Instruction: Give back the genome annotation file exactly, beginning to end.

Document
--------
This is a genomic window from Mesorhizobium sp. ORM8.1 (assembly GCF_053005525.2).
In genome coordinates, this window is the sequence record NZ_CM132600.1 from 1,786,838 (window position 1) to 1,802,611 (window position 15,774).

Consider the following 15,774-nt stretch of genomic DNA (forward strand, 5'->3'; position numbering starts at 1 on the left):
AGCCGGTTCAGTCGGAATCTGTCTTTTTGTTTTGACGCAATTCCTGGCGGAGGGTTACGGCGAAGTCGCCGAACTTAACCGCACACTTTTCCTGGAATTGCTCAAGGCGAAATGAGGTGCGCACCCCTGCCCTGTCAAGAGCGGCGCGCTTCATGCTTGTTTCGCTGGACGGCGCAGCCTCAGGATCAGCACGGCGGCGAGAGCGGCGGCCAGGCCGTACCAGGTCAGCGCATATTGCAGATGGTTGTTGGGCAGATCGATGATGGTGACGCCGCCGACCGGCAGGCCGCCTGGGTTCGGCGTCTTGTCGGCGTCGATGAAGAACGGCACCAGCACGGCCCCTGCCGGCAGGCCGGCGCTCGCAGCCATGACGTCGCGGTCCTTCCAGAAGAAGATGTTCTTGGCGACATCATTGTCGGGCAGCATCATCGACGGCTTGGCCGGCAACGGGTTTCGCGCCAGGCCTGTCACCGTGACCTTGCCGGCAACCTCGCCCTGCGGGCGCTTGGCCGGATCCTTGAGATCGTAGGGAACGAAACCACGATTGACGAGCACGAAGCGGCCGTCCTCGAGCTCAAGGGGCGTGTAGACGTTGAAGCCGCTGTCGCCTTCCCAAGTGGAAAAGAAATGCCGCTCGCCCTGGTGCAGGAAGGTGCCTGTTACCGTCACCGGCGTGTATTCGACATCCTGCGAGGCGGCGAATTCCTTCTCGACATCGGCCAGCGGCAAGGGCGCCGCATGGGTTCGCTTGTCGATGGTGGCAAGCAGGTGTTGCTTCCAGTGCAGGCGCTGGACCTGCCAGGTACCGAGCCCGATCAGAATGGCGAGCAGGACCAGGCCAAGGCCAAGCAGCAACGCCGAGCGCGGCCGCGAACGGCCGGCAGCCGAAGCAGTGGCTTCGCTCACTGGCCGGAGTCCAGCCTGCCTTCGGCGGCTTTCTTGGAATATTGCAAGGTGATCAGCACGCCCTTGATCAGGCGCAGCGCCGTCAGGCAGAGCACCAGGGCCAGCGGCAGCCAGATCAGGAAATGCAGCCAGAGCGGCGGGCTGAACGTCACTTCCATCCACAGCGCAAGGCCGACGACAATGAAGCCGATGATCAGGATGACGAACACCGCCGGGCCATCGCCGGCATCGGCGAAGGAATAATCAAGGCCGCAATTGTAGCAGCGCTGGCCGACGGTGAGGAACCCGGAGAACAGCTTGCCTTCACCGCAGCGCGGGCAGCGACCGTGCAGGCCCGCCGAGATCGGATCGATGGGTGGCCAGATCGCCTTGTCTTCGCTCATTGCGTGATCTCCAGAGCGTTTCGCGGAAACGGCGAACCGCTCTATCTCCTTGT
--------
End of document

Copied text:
This is a genomic window from Mesorhizobium sp. ORM8.1 (assembly GCF_053005525.2).
In genome coordinates, this window is the sequence record NZ_CM132600.1 from 1,786,838 (window position 1) to 1,802,611 (window position 15,774).

Consider the following 15,774-nt stretch of genomic DNA (forward strand, 5'->3'; position numbering starts at 1 on the left):
AGCCGGTTCAGTCGGAATCTGTCTTTTTGTTTTGACGCAATTCCTGGCGGAGGGTTACGGCGAAGTCGCCGAACTTAACCGCACACTTTTCCTGGAATTGCTCAAGGCGAAATGAGGTGCGCACCCCTGCCCTGTCAAGAGCGGCGCGCTTCATGCTTGTTTCGCTGGACGGCGCAGCCTCAGGATCAGCACGGCGGCGAGAGCGGCGGCCAGGCCGTACCAGGTCAGCGCATATTGCAGATGGTTGTTGGGCAGATCGATGATGGTGACGCCGCCGACCGGCAGGCCGCCTGGGTTCGGCGTCTTGTCGGCGTCGATGAAGAACGGCACCAGCACGGCCCCTGCCGGCAGGCCGGCGCTCGCAGCCATGACGTCGCGGTCCTTCCAGAAGAAGATGTTCTTGGCGACATCATTGTCGGGCAGCATCATCGACGGCTTGGCCGGCAACGGGTTTCGCGCCAGGCCTGTCACCGTGACCTTGCCGGCAACCTCGCCCTGCGGGCGCTTGGCCGGATCCTTGAGATCGTAGGGAACGAAACCACGATTGACGAGCACGAAGCGGCCGTCCTCGAGCTCAAGGGGCGTGTAGACGTTGAAGCCGCTGTCGCCTTCCCAAGTGGAAAAGAAATGCCGCTCGCCCTGGTGCAGGAAGGTGCCTGTTACCGTCACCGGCGTGTATTCGACATCCTGCGAGGCGGCGAATTCCTTCTCGACATCGGCCAGCGGCAAGGGCGCCGCATGGGTTCGCTTGTCGATGGTGGCAAGCAGGTGTTGCTTCCAGTGCAGGCGCTGGACCTGCCAGGTACCGAGCCCGATCAGAATGGCGAGCAGGACCAGGCCAAGGCCAAGCAGCAACGCCGAGCGCGGCCGCGAACGGCCGGCAGCCGAAGCAGTGGCTTCGCTCACTGGCCGGAGTCCAGCCTGCCTTCGGCGGCTTTCTTGGAATATTGCAAGGTGATCAGCACGCCCTTGATCAGGCGCAGCGCCGTCAGGCAGAGCACCAGGGCCAGCGGCAGCCAGATCAGGAAATGCAGCCAGAGCGGCGGGCTGAACGTCACTTCCATCCACAGCGCAAGGCCGACGACAATGAAGCCGATGATCAGGATGACGAACACCGCCGGGCCATCGCCGGCATCGGCGAAGGAATAATCAAGGCCGCAATTGTAGCAGCGCTGGCCGACGGTGAGGAACCCGGAGAACAGCTTGCCTTCACCGCAGCGCGGGCAGCGACCGTGCAGGCCCGCCGAGATCGGATCGATGGGTGGCCAGATCGCCTTGTCTTCGCTCATTGCGTGATCTCCAGAGCGTTTCGCGGAAACGGCGAACCGCTCTATCTCCTTGT